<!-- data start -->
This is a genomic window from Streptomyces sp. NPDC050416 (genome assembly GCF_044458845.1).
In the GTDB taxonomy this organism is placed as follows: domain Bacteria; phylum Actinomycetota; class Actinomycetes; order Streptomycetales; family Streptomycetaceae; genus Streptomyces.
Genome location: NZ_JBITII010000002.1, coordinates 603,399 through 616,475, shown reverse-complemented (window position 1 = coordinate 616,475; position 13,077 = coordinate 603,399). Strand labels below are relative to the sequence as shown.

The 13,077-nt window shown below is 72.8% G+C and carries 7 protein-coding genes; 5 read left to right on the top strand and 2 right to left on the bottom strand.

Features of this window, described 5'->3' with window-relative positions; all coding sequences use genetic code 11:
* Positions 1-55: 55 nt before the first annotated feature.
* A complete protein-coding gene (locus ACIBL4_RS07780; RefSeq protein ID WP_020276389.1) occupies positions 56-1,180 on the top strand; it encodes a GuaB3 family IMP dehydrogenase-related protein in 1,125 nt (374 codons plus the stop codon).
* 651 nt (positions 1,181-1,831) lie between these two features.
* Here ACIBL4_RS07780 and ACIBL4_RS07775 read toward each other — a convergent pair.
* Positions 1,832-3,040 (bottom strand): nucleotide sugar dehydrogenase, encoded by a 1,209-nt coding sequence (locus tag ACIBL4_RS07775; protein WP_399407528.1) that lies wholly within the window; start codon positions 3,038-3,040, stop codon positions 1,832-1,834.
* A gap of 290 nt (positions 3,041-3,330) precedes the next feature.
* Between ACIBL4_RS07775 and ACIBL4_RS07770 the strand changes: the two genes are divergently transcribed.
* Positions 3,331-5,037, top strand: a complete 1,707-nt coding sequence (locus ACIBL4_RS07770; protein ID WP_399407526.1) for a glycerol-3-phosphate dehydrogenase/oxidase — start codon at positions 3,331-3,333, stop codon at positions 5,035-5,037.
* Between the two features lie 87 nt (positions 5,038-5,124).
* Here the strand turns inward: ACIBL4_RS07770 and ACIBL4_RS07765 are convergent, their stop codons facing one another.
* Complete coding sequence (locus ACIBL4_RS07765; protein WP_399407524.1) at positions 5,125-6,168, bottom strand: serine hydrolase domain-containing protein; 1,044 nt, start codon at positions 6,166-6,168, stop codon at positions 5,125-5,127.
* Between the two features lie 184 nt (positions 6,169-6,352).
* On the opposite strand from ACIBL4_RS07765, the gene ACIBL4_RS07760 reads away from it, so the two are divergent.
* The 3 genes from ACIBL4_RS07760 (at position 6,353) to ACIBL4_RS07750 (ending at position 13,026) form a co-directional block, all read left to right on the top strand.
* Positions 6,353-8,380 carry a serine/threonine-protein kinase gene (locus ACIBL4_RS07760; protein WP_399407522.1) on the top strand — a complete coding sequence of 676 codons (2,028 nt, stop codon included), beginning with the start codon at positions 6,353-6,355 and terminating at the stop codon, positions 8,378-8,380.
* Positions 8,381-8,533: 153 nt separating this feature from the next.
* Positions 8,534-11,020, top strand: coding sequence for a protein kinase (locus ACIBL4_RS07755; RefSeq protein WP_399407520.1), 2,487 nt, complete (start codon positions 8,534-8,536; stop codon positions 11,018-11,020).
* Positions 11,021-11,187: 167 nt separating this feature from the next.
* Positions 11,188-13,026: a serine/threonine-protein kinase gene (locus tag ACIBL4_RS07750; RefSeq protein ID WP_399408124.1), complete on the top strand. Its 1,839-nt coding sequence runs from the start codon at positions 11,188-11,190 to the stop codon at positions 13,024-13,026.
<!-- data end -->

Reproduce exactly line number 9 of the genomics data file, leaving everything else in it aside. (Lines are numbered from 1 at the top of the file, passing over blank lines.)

* Here ACIBL4_RS07780 and ACIBL4_RS07775 read toward each other — a convergent pair.